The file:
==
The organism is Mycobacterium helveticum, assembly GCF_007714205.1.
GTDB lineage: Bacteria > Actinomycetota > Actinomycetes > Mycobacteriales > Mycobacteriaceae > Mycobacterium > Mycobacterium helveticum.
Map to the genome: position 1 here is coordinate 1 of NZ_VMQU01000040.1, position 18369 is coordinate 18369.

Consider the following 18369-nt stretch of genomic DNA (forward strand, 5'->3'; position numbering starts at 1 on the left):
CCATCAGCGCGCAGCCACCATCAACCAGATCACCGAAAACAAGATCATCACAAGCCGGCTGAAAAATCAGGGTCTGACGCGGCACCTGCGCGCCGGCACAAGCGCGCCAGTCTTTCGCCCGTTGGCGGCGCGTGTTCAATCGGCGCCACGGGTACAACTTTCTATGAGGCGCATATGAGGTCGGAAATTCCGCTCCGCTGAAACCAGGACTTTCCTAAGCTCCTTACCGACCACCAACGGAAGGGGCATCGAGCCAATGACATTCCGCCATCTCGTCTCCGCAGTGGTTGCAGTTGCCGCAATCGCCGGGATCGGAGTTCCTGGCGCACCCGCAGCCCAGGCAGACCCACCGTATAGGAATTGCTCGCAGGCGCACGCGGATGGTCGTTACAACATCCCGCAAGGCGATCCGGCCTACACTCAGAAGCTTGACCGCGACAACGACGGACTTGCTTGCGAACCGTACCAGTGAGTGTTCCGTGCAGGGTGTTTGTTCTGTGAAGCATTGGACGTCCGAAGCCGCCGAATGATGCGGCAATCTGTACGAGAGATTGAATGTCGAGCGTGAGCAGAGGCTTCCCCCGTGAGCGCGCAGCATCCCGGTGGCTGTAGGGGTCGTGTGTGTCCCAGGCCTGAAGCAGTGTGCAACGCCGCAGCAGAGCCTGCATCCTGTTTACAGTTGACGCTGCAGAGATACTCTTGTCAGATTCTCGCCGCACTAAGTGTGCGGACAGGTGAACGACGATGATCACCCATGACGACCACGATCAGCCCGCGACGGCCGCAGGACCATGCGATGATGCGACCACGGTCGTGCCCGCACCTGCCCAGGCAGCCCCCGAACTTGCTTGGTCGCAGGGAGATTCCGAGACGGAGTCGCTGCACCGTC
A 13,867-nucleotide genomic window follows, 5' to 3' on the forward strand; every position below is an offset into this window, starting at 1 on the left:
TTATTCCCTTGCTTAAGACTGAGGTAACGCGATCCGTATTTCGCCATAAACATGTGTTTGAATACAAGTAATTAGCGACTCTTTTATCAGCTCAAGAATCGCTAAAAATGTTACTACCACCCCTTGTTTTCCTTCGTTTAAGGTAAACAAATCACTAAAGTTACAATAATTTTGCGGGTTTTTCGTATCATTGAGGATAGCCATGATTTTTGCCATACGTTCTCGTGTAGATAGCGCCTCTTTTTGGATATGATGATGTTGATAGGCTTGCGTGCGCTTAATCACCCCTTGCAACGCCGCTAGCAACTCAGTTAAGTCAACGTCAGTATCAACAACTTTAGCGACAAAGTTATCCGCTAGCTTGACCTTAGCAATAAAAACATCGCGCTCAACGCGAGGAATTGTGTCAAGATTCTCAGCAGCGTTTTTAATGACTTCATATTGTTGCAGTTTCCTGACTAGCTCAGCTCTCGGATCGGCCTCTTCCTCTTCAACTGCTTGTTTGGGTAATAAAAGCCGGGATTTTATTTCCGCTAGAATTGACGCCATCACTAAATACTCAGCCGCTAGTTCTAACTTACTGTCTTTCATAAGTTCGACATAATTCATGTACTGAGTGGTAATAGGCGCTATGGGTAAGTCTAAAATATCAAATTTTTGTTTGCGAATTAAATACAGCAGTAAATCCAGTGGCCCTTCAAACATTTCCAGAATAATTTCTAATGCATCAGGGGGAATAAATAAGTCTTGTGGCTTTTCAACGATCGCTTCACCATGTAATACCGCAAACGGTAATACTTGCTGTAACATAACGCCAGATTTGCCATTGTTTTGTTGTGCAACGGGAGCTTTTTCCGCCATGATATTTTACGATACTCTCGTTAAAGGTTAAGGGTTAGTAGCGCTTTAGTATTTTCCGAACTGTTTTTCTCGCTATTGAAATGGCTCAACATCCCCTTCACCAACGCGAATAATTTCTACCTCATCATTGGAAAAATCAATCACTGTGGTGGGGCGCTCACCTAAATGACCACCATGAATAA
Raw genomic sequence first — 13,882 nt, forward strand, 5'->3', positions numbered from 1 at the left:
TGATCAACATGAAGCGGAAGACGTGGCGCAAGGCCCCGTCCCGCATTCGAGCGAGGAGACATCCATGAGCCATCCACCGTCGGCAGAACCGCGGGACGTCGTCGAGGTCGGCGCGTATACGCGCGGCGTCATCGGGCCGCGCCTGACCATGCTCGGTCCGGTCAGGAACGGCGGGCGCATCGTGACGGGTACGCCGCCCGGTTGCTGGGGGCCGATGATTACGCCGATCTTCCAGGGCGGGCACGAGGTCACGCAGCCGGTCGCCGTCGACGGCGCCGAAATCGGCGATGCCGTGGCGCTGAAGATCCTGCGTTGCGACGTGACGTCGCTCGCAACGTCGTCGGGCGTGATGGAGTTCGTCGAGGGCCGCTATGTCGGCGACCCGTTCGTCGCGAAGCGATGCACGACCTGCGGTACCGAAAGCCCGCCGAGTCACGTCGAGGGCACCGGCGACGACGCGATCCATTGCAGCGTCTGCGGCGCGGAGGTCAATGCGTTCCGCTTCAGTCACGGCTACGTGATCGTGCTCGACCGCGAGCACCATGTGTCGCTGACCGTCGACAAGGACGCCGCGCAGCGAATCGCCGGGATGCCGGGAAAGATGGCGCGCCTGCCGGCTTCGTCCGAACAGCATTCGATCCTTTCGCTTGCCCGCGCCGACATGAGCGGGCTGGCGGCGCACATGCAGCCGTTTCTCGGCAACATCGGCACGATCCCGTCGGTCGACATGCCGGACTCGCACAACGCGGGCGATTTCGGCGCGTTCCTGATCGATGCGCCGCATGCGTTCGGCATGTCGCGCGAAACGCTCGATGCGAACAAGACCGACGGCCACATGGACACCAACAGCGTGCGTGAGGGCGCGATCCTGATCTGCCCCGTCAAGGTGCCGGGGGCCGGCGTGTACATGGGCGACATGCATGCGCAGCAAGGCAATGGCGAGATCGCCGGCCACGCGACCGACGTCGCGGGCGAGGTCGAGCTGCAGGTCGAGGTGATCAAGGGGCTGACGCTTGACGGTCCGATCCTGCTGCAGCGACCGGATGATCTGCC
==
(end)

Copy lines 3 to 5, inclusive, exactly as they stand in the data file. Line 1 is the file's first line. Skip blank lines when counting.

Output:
Map to the genome: position 1 here is coordinate 1 of NZ_VMQU01000040.1, position 18369 is coordinate 18369.

Consider the following 18369-nt stretch of genomic DNA (forward strand, 5'->3'; position numbering starts at 1 on the left):
CCATCAGCGCGCAGCCACCATCAACCAGATCACCGAAAACAAGATCATCACAAGCCGGCTGAAAAATCAGGGTCTGACGCGGCACCTGCGCGCCGGCACAAGCGCGCCAGTCTTTCGCCCGTTGGCGGCGCGTGTTCAATCGGCGCCACGGGTACAACTTTCTATGAGGCGCATATGAGGTCGGAAATTCCGCTCCGCTGAAACCAGGACTTTCCTAAGCTCCTTACCGACCACCAACGGAAGGGGCATCGAGCCAATGACATTCCGCCATCTCGTCTCCGCAGTGGTTGCAGTTGCCGCAATCGCCGGGATCGGAGTTCCTGGCGCACCCGCAGCCCAGGCAGACCCACCGTATAGGAATTGCTCGCAGGCGCACGCGGATGGTCGTTACAACATCCCGCAAGGCGATCCGGCCTACACTCAGAAGCTTGACCGCGACAACGACGGACTTGCTTGCGAACCGTACCAGTGAGTGTTCCGTGCAGGGTGTTTGTTCTGTGAAGCATTGGACGTCCGAAGCCGCCGAATGATGCGGCAATCTGTACGAGAGATTGAATGTCGAGCGTGAGCAGAGGCTTCCCCCGTGAGCGCGCAGCATCCCGGTGGCTGTAGGGGTCGTGTGTGTCCCAGGCCTGAAGCAGTGTGCAACGCCGCAGCAGAGCCTGCATCCTGTTTACAGTTGACGCTGCAGAGATACTCTTGTCAGATTCTCGCCGCACTAAGTGTGCGGACAGGTGAACGACGATGATCACCCATGACGACCACGATCAGCCCGCGACGGCCGCAGGACCATGCGATGATGCGACCACGGTCGTGCCCGCACCTGCCCAGGCAGCCCCCGAACTTGCTTGGTCGCAGGGAGATTCCGAGACGGAGTCGCTGCACCGTC